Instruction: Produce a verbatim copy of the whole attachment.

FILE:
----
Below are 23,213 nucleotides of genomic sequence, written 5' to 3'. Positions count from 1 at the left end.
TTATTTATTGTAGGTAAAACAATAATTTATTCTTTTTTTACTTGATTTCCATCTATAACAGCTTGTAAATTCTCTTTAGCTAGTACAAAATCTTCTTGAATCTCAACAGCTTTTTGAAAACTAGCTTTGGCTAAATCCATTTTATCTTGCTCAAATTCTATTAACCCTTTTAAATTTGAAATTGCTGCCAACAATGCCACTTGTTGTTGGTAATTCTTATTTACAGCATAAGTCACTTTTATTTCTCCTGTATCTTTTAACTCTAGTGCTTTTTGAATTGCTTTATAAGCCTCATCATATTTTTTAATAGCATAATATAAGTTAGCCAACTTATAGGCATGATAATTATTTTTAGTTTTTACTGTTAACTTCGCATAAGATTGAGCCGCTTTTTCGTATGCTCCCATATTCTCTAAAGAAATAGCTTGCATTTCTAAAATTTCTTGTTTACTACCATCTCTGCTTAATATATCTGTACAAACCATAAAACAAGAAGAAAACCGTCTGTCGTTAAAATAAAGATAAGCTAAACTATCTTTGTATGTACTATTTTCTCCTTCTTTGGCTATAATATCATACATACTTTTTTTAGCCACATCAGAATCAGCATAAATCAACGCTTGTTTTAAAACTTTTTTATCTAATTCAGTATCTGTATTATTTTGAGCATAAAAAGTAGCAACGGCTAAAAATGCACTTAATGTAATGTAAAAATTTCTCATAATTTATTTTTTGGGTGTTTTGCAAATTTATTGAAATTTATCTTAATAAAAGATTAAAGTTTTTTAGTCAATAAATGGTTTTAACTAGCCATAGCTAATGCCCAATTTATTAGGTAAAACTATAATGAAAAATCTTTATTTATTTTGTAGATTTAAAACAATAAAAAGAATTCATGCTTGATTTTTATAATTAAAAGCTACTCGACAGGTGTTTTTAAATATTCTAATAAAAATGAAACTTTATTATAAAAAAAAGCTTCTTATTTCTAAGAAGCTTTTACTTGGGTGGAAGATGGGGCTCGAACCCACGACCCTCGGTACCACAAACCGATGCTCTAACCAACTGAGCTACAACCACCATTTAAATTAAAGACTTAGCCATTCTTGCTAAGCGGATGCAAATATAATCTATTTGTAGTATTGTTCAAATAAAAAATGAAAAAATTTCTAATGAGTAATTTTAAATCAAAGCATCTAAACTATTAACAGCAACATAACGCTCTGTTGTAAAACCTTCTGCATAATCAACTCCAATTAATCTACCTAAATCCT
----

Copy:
Below are 23,213 nucleotides of genomic sequence, written 5' to 3'. Positions count from 1 at the left end.
TTATTTATTGTAGGTAAAACAATAATTTATTCTTTTTTTACTTGATTTCCATCTATAACAGCTTGTAAATTCTCTTTAGCTAGTACAAAATCTTCTTGAATCTCAACAGCTTTTTGAAAACTAGCTTTGGCTAAATCCATTTTATCTTGCTCAAATTCTATTAACCCTTTTAAATTTGAAATTGCTGCCAACAATGCCACTTGTTGTTGGTAATTCTTATTTACAGCATAAGTCACTTTTATTTCTCCTGTATCTTTTAACTCTAGTGCTTTTTGAATTGCTTTATAAGCCTCATCATATTTTTTAATAGCATAATATAAGTTAGCCAACTTATAGGCATGATAATTATTTTTAGTTTTTACTGTTAACTTCGCATAAGATTGAGCCGCTTTTTCGTATGCTCCCATATTCTCTAAAGAAATAGCTTGCATTTCTAAAATTTCTTGTTTACTACCATCTCTGCTTAATATATCTGTACAAACCATAAAACAAGAAGAAAACCGTCTGTCGTTAAAATAAAGATAAGCTAAACTATCTTTGTATGTACTATTTTCTCCTTCTTTGGCTATAATATCATACATACTTTTTTTAGCCACATCAGAATCAGCATAAATCAACGCTTGTTTTAAAACTTTTTTATCTAATTCAGTATCTGTATTATTTTGAGCATAAAAAGTAGCAACGGCTAAAAATGCACTTAATGTAATGTAAAAATTTCTCATAATTTATTTTTTGGGTGTTTTGCAAATTTATTGAAATTTATCTTAATAAAAGATTAAAGTTTTTTAGTCAATAAATGGTTTTAACTAGCCATAGCTAATGCCCAATTTATTAGGTAAAACTATAATGAAAAATCTTTATTTATTTTGTAGATTTAAAACAATAAAAAGAATTCATGCTTGATTTTTATAATTAAAAGCTACTCGACAGGTGTTTTTAAATATTCTAATAAAAATGAAACTTTATTATAAAAAAAAGCTTCTTATTTCTAAGAAGCTTTTACTTGGGTGGAAGATGGGGCTCGAACCCACGACCCTCGGTACCACAAACCGATGCTCTAACCAACTGAGCTACAACCACCATTTAAATTAAAGACTTAGCCATTCTTGCTAAGCGGATGCAAATATAATCTATTTGTAGTATTGTTCAAATAAAAAATGAAAAAATTTCTAATGAGTAATTTTAAATCAAAGCATCTAAACTATTAACAGCAACATAACGCTCTGTTGTAAAACCTTCTGCATAATCAACTCCAATTAATCTACCTAAATCCT